Perhaps clues to this question can be found in its function, like in many religious architectural forms. In its submission for approval the original vision was for a VIP high roller casino and exclusive 6 star hotel aimed at attracting Chinese tourists. Phallic representation were used in many cultures to honour deities. In Chinese folk tradition Caishen is regarded as the God of wealth and is worshipped in the hope of bringing prosperity. Like gothic spires that reach to the heavens, could Crown Towers be homage to  this god of wealth that will lure the hordes of Chinese in the hope of striking it rich? It appears unlikely as the Chinese clientele would most likely come out bankrupted rather than abound in prosperity after a visit.

Could Crown Towers be part of James Packer enlightened agenda intended to reform Sydney’s gambling industry and discourage punters from the scourge of suburban pokies to a more respectable institution? This high minded social explanation of Packer’s intent holds some credibility. There is however a disassociation with gambling reform and the phallic form, unlike in the case of Ledoux’s brothel – though the adjoining 6 star hotel would presumably simulate the high-end escort industry in Barangaroo.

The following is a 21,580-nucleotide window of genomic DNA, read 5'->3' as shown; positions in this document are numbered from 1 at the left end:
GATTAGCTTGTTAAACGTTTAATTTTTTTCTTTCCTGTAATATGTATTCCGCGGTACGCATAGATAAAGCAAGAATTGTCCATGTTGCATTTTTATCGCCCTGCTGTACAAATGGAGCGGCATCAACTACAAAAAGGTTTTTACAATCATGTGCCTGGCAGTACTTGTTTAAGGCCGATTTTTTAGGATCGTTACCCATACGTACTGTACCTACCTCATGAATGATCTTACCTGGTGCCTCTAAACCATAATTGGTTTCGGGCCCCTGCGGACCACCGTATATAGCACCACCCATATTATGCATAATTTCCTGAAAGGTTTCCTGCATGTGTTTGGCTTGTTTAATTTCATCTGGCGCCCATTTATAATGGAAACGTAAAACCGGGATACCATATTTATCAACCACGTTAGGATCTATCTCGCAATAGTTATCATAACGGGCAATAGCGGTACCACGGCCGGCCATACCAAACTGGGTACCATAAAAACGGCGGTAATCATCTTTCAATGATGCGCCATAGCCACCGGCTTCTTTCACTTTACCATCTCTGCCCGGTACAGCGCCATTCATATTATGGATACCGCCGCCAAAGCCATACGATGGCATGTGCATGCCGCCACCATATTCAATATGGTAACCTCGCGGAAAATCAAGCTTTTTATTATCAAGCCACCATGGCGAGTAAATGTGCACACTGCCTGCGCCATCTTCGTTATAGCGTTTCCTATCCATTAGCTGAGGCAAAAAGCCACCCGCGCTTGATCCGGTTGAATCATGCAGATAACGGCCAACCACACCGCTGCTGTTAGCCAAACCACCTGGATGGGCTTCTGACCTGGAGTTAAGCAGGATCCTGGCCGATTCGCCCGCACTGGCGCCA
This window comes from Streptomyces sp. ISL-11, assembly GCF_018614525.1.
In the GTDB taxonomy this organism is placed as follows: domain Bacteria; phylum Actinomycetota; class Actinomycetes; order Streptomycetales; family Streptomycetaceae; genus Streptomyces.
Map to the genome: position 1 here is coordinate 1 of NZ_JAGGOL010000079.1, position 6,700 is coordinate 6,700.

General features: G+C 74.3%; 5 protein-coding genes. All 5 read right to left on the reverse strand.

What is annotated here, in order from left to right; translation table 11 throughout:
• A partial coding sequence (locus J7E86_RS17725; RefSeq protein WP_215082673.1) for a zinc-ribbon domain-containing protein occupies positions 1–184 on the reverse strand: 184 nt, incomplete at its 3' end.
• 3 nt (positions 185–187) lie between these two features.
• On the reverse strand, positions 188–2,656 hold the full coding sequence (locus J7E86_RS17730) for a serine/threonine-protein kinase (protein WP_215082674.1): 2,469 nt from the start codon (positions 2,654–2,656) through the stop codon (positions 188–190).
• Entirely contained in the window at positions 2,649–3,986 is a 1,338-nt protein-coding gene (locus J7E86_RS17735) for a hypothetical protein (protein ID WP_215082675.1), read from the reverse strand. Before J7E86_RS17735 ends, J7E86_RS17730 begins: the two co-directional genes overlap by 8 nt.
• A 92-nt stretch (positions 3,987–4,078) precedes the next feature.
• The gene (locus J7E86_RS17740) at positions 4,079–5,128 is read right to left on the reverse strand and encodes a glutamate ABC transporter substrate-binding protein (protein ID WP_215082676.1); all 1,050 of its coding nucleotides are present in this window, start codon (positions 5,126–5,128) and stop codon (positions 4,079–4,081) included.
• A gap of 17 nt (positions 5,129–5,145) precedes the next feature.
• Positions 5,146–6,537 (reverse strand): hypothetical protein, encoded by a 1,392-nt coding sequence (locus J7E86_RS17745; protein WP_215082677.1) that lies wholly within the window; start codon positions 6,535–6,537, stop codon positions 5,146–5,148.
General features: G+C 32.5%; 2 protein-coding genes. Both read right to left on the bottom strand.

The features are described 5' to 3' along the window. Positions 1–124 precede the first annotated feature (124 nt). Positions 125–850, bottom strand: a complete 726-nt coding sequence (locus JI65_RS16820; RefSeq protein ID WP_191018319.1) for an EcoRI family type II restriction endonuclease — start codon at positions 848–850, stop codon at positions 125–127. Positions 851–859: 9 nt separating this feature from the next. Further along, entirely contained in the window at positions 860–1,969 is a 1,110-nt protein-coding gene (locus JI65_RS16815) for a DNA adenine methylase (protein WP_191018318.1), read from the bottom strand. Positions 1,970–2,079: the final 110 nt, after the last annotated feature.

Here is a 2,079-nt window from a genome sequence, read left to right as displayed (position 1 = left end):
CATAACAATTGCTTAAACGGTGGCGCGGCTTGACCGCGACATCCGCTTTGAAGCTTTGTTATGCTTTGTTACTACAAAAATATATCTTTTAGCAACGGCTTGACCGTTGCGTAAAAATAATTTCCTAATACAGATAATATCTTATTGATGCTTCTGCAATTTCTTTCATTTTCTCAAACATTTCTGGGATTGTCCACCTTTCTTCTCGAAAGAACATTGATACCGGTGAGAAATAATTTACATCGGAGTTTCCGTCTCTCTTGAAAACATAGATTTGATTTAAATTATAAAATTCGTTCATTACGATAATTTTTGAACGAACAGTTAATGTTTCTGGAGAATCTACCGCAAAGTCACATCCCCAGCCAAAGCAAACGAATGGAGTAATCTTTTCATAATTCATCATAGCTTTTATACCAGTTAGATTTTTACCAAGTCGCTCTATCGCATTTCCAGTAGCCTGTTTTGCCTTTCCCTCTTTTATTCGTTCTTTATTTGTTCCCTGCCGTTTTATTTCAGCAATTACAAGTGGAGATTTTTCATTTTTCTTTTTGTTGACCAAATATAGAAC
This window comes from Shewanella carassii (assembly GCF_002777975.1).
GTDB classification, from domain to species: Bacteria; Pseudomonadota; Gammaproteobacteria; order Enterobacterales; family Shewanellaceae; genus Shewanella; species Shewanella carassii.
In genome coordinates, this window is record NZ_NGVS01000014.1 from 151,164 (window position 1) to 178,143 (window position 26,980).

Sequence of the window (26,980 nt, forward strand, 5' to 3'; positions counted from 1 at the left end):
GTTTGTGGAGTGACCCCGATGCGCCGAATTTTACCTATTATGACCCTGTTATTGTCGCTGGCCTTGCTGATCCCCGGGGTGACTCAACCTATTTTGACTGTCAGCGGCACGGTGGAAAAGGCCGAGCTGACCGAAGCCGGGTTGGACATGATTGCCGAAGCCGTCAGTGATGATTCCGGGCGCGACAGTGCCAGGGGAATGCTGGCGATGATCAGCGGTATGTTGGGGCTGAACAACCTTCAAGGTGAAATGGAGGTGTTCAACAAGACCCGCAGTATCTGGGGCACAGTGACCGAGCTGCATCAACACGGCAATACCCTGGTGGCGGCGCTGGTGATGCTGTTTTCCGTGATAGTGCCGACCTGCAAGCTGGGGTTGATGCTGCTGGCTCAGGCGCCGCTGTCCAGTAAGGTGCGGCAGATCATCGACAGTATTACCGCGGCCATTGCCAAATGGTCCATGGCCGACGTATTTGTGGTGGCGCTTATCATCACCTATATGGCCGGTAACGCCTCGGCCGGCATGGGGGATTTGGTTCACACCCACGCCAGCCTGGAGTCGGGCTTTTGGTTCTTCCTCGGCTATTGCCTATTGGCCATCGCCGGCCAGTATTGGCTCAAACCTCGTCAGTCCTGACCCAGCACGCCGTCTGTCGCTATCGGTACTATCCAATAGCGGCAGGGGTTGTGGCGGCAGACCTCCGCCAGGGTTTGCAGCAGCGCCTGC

The intentions of James Packer and the commissioning of such a phallic ‘icon’ may need to be unpacked through the more rigorous study of psychoanalysis.

Sigmund Freud the father of psychoanalysis posits that  psychological trauma especially in childhood leads to conflict between the three parts of the human psyche id, ego and super-ego, possibility manifesting itself through the actions of a person. It is known on public record that that James Packer had a tumultuous relationship with his father, the notorious Kerry Packer, especially after the business failure of OneTel[1]. Is the commissioning of such an overt phallic icon an unconscious yet public assertion of dominance, by a man forever haunted by the shadow cast by his father?

To speculate and judge the merits of architectural form on the psychological trauma of James Packer , especially when his influence on the ultimate designer, WilkinsonEyre is not known would just be juvenile ad hominem and an affront to the integrity of serious architectural criticism.

Although its form is undeniably phallic, the tabloidistic amusement it generates for the public would be quickly lost when they find out how anathema the entire project is to their [the public’s] interest.

For a building commanding such a prominent position and ultimately constructed on former public land its architectural merit must be evaluated through its contribution or lack therefore to the public realm.